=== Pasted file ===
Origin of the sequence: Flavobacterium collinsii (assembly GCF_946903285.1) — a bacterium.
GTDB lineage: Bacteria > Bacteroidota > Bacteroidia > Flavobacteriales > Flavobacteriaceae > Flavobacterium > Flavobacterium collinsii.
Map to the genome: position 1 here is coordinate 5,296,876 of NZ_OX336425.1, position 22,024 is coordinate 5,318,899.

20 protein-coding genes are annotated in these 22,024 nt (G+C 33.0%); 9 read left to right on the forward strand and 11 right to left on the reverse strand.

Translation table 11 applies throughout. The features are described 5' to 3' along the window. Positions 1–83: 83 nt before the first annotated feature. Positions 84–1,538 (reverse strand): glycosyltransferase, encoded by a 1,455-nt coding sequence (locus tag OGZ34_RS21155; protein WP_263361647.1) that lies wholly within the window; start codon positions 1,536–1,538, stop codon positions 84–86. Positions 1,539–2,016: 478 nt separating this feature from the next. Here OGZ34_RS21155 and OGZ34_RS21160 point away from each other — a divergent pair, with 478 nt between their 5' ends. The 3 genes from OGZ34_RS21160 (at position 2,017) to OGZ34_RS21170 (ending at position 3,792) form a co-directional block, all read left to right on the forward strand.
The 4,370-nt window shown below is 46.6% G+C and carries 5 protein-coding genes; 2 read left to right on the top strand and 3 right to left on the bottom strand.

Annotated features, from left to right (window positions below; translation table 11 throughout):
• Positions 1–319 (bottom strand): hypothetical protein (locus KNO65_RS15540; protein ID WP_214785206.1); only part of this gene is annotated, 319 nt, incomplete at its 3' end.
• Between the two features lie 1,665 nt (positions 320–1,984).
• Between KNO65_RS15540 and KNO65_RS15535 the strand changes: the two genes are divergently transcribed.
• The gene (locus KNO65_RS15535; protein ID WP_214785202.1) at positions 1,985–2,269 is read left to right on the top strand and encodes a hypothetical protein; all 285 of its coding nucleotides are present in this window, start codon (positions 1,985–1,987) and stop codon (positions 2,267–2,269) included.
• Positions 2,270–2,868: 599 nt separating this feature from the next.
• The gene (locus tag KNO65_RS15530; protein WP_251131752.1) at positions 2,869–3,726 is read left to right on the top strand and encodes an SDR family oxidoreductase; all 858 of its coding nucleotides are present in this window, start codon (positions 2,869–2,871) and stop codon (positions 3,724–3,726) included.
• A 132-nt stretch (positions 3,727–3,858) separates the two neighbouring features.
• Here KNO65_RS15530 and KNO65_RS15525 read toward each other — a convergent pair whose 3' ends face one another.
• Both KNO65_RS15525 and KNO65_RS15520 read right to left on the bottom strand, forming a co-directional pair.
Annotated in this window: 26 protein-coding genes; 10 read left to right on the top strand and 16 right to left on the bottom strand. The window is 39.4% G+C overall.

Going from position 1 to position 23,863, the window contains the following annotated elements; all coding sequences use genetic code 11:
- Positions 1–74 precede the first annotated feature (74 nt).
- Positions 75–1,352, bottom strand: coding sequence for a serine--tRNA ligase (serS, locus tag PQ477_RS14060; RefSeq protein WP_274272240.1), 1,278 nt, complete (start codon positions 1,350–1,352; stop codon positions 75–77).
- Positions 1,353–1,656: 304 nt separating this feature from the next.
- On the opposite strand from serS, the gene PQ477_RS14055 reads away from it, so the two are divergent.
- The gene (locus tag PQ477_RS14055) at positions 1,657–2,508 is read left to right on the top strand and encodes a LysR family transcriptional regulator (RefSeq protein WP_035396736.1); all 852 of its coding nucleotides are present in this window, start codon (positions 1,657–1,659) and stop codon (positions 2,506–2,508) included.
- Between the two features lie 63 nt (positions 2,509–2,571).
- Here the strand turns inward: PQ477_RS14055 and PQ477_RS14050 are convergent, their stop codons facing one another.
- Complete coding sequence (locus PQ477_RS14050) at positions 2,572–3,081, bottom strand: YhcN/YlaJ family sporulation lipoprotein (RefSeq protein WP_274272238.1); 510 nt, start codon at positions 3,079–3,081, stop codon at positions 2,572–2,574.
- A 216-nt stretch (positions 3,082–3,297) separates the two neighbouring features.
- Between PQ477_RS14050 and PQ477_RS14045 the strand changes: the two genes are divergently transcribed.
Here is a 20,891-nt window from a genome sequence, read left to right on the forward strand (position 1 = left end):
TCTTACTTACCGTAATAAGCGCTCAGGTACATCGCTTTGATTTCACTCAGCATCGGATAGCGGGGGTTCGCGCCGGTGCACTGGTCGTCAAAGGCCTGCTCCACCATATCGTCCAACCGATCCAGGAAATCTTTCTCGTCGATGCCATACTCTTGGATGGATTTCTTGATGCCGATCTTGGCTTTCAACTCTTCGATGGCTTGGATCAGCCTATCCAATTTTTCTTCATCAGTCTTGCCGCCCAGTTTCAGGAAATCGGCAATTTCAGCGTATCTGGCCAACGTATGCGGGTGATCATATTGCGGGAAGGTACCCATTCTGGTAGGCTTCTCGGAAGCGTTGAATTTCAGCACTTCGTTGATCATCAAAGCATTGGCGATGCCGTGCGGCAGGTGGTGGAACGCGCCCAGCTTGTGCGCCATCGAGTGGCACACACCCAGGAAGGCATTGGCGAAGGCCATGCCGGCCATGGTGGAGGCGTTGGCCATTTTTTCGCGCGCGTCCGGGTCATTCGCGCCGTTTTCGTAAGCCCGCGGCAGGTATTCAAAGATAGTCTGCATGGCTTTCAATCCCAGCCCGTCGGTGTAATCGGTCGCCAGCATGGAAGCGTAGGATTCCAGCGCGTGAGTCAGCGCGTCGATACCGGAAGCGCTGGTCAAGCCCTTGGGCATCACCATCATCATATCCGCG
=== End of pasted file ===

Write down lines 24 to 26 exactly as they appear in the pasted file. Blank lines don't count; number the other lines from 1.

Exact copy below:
- Between the two features lie 63 nt (positions 2,509–2,571).
- Here the strand turns inward: PQ477_RS14055 and PQ477_RS14050 are convergent, their stop codons facing one another.
- Complete coding sequence (locus PQ477_RS14050) at positions 2,572–3,081, bottom strand: YhcN/YlaJ family sporulation lipoprotein (RefSeq protein WP_274272238.1); 510 nt, start codon at positions 3,079–3,081, stop codon at positions 2,572–2,574.